Impact Factor 2.870
2018 JCR, Web of Science Group 2019

Impact Factor 2.870 | CiteScore 2.96
More on impact ›

Clinical Trial ARTICLE Provisionally accepted The full-text will be published soon. Notify me

Front. Hum. Neurosci. | doi: 10.3389/fnhum.2019.00273

Safety and Feasibility of Transcranial Direct Current Stimulation for Cognitive Rehabilitation in Patients with Mild or Major Neurocognitive Disorders: A Randomized Sham-controlled Pilot Study

 TAKUMA INAGAWA1, Yuma Yokoi1*,  Zui Narita2, Kazushi Maruo3, Mitsutoshi Okazaki1 and  Kazuyuki Nakagome1
  • 1National Center of Neurology and Psychiatry (Japan), Japan
  • 2Bloomberg School of Public Health, Johns Hopkins University, United States
  • 3Faculty of Medicine, University of Tsukuba, Japan

Introduction: Transcranial direct current stimulation (tDCS) is a potentially novel strategy for cognitive enhancement in patients with mild or major neurocognitive disorders. This study aims to assess the safety and efficacy of tDCS during cognitive training on cognitive functioning in patients with mild or major neurocognitive disorders.

Methods: This study was primarily a single arm for safety, and secondary a two-arm, parallel, randomized, sham-controlled trial for potential efficacy. Patients with mild or major neurocognitive disorders were recruited. The participants and raters were blinded to the group assignment. The participants in the active arm received tDCS (anodal; F3, cathodal, Fp2, 2A, 20 min) twice daily for five consecutive days, whereas those in the sham arm received the same amount of sham-tDCS. Calculation and reading tasks were conducted in both arms as a form of cognitive intervention for 20 min during tDCS. The primary outcome was the attrition rate during the trial in the active arm, which is expected to be less than 10%. The secondary outcomes were the between-group differences of adjusted means for several cognitive scales from baseline to post-intervention and follow-up. 

Results: Twenty patients (9 women [45%]), with a mean (standard deviation) age of 76.1 years participated; nine patients (45%) with minor neurocognitive disorders and 11 (55%) with major neurocognitive disorders were randomized, and 19 of them completed the trial. The attrition rate in the active arm was 0%, with no serious adverse events. Further, in the Intention-to-Treat analysis, patients in the active arm showed no statistically significant improvement compared with those who received sham in the mean change scores of the Mini-Mental State examination (0.41; 95% CI [-1.85; 2.67] at day five, 1.08; 95% CI [-1.31; 3.46] at follow-up) and Alzheimer’s Disease Assessment Scale—Cognition Subscale (1.61; 95% CI [-4.2; 0.98] at day five, 0.36; 95%CI [-3.19; 2.47] at follow-up).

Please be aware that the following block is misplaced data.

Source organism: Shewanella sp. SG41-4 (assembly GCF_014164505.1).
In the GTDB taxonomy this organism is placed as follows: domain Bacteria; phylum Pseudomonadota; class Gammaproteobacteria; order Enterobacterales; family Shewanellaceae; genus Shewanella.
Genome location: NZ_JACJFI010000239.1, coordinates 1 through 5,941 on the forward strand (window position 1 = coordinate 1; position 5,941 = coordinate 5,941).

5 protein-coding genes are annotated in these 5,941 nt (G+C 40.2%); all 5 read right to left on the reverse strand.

Conclusions: These findings suggest that tDCS is safe and tolerable, but causes no statistically significant cognitive effects in patients with mild or major neurocognitive disorders. Additional large-scale, well-designed clinical trials are warranted to evaluate the cognitive effects of tDCS as an augmentation to cognitive training.

Keywords: transcranial direct current stimulation, cognitive training, Neurocognitive disorder, Dementia, Mild Cognitive Impairment

Received: 26 Nov 2018; Accepted: 23 Jul 2019.

Copyright: © 2019 INAGAWA, Yokoi, Narita, Maruo, Okazaki and Nakagome. This is an open-access article distributed under the terms of the Creative Commons Attribution License (CC BY). The use, distribution or reproduction in other forums is permitted, provided the original author(s) and the copyright owner(s) are credited and that the original publication in this journal is cited, in accordance with accepted academic practice. No use, distribution or reproduction is permitted which does not comply with these terms.

* Correspondence: MD. Yuma Yokoi, National Center of Neurology and Psychiatry (Japan), Kodaira, Japan, yyokoi@ncnp.go.jp